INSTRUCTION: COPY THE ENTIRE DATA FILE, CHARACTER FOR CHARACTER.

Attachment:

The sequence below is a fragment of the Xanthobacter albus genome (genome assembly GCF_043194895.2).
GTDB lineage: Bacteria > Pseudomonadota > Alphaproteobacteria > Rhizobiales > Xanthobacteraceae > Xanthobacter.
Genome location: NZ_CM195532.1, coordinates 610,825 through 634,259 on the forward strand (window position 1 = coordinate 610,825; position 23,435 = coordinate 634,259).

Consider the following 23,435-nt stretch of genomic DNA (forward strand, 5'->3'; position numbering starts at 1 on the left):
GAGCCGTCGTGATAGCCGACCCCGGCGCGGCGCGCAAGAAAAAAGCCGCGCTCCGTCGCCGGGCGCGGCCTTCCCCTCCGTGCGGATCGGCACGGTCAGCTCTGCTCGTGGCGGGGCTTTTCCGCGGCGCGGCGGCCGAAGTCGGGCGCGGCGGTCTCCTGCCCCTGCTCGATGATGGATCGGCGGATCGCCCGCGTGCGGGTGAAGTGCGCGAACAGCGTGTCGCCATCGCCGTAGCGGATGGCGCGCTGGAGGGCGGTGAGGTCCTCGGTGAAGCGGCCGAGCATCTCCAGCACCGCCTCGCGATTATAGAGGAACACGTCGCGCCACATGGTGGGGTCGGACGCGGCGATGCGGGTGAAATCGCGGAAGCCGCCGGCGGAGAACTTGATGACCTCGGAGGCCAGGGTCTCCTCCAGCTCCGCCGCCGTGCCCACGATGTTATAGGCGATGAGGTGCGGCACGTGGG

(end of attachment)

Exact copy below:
The sequence below is a fragment of the Xanthobacter albus genome (genome assembly GCF_043194895.2).
GTDB lineage: Bacteria > Pseudomonadota > Alphaproteobacteria > Rhizobiales > Xanthobacteraceae > Xanthobacter.
Genome location: NZ_CM195532.1, coordinates 610,825 through 634,259 on the forward strand (window position 1 = coordinate 610,825; position 23,435 = coordinate 634,259).

Consider the following 23,435-nt stretch of genomic DNA (forward strand, 5'->3'; position numbering starts at 1 on the left):
GAGCCGTCGTGATAGCCGACCCCGGCGCGGCGCGCAAGAAAAAAGCCGCGCTCCGTCGCCGGGCGCGGCCTTCCCCTCCGTGCGGATCGGCACGGTCAGCTCTGCTCGTGGCGGGGCTTTTCCGCGGCGCGGCGGCCGAAGTCGGGCGCGGCGGTCTCCTGCCCCTGCTCGATGATGGATCGGCGGATCGCCCGCGTGCGGGTGAAGTGCGCGAACAGCGTGTCGCCATCGCCGTAGCGGATGGCGCGCTGGAGGGCGGTGAGGTCCTCGGTGAAGCGGCCGAGCATCTCCAGCACCGCCTCGCGATTATAGAGGAACACGTCGCGCCACATGGTGGGGTCGGACGCGGCGATGCGGGTGAAATCGCGGAAGCCGCCGGCGGAGAACTTGATGACCTCGGAGGCCAGGGTCTCCTCCAGCTCCGCCGCCGTGCCCACGATGTTATAGGCGATGAGGTGCGGCACGTGGG